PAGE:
Organ-derived dendritic cells have differential effects on alloreactive T cells

Theo D. Kim, Theis H. Terwey, Johannes L. Zakrzewski, David Suh, Adam A. Kochman, Megan E. Chen, Chris G. King, Chiara Borsotti, Jeremy Grubin, Odette M. Smith, Glenn Heller, Chen Liu, George F. Murphy, Onder Alpdogan, Marcel R.M. Van Den Brink

Research output: Contribution to journalArticlepeer-review

24 Scopus citations


Dendritic cells (DCs) are considered critical for the induction of graft-versus-host disease (GVHD) after bone marrow transplantation (BMT). In addition to their priming function, dendritic cells have been shown to induce organ-tropism through induction of specific homing molecules on T cells. Using adoptive transfer of CFSE-labeled cells, we first demonstrated that alloreactive T cells differentially up- regulate specific homing molecules in vivo. Host-type dendritic cells from the GVHD target organs liver and spleen or skin-and gut-draining lymph nodes effectively primed naive allogeneic T cells in vitro with the exception of liver-derived dendritic cells, which showed less stimulatory capacity. Gut-derived dendritic cells induced alloreactive donor T cells with a gut-homing phenotype that caused increased GVHD mortality and morbidity compared with T cells stimulated with dendritic cells from spleen, liver, and peripheral lymph nodes in an MHC-mismatched murine BMT model. However, in vivo analysis demonstrated that the in vitro imprinting of homing molecules on alloreactive T cells was only transient. In conclusion, organ-derived dendritic cells can efficiently induce specific homing molecules on alloreactive T cells. A gut-homing phenotype correlates with increased GVHD mortality and morbidity after murine BMT, underlining the importance of the gut in the pathophysiology of GVHD.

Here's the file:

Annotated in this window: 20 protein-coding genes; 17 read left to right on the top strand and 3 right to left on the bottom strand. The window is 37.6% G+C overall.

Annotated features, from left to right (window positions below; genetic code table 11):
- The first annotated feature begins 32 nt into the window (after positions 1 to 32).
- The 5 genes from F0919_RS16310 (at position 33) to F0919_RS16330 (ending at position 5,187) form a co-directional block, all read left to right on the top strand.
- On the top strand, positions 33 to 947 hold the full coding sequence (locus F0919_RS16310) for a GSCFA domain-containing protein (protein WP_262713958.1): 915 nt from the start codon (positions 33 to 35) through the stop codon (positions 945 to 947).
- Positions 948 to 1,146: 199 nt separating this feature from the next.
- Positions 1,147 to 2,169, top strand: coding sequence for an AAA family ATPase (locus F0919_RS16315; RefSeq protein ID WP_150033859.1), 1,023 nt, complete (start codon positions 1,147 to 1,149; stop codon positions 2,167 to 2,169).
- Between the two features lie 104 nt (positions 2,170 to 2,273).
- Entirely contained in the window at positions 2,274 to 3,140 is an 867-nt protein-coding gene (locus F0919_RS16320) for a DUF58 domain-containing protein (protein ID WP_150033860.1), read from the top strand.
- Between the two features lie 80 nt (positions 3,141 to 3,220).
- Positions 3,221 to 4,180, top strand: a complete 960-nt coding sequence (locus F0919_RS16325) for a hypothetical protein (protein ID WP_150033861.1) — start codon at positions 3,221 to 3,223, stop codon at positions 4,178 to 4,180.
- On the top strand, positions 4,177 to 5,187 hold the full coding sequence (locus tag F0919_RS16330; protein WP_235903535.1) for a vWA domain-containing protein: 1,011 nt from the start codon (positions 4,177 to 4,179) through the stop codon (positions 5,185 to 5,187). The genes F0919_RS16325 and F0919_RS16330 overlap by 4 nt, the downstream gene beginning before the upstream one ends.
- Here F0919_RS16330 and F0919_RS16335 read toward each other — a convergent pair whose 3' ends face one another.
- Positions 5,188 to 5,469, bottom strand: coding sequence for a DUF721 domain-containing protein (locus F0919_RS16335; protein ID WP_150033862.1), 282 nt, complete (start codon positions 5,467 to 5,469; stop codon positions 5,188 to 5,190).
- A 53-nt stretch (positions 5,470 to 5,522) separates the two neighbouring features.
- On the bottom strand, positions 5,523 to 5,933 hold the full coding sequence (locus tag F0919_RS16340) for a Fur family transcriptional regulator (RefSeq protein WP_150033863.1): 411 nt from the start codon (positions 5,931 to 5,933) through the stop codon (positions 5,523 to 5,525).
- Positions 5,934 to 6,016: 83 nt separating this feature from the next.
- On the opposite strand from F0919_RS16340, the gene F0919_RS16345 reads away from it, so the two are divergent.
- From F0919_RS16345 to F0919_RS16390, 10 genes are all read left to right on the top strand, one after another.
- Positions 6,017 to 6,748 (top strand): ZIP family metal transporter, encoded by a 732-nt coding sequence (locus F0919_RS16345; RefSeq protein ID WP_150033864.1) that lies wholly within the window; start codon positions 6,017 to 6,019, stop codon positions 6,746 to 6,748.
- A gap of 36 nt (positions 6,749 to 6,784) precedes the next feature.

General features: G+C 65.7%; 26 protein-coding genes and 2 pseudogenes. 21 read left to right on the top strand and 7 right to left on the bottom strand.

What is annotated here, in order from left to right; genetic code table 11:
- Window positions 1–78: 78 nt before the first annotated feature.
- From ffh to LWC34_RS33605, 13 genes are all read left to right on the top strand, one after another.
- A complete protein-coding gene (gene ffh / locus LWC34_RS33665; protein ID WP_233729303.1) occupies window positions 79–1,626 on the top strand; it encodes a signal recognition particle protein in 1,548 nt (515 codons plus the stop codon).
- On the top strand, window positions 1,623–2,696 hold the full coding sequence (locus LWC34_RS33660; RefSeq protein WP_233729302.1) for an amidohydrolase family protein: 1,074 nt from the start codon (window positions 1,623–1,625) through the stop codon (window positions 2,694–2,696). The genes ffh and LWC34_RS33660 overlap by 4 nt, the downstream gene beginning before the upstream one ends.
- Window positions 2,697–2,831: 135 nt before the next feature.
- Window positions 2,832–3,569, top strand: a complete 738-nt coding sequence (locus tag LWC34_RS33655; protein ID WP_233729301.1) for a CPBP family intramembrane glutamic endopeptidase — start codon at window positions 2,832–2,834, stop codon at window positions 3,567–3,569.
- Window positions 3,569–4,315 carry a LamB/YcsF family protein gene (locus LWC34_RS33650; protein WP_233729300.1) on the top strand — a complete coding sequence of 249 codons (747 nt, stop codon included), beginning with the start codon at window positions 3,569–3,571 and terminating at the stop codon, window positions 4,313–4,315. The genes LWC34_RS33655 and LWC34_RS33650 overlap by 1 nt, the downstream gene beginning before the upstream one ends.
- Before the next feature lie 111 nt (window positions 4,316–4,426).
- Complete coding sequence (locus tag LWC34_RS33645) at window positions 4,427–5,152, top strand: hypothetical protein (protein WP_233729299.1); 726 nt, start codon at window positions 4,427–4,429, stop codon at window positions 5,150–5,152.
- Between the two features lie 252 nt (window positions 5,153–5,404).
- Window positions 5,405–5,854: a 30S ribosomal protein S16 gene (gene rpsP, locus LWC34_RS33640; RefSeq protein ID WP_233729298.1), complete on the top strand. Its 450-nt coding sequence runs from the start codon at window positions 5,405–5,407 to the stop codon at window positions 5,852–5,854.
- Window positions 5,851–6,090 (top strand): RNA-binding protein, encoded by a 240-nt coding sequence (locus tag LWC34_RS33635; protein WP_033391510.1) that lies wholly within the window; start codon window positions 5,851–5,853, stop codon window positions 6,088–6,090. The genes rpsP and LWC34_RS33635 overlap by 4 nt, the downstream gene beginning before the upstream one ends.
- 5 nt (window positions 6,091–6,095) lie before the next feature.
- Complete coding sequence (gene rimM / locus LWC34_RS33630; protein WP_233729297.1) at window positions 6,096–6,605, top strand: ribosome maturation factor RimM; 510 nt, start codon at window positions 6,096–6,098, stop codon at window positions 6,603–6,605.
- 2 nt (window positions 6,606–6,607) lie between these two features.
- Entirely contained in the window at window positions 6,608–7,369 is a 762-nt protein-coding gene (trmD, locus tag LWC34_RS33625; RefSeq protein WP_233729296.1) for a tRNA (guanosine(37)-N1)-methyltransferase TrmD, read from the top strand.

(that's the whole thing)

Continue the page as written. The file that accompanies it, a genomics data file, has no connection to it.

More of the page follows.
Original languageEnglish (US)
Pages (from-to)2929-2940
Number of pages12
Issue number5
StatePublished - Mar 1 2008
Externally publishedYes

All Science Journal Classification (ASJC) codes

  • Hematology
  • Biochemistry
  • Cell Biology
  • Immunology


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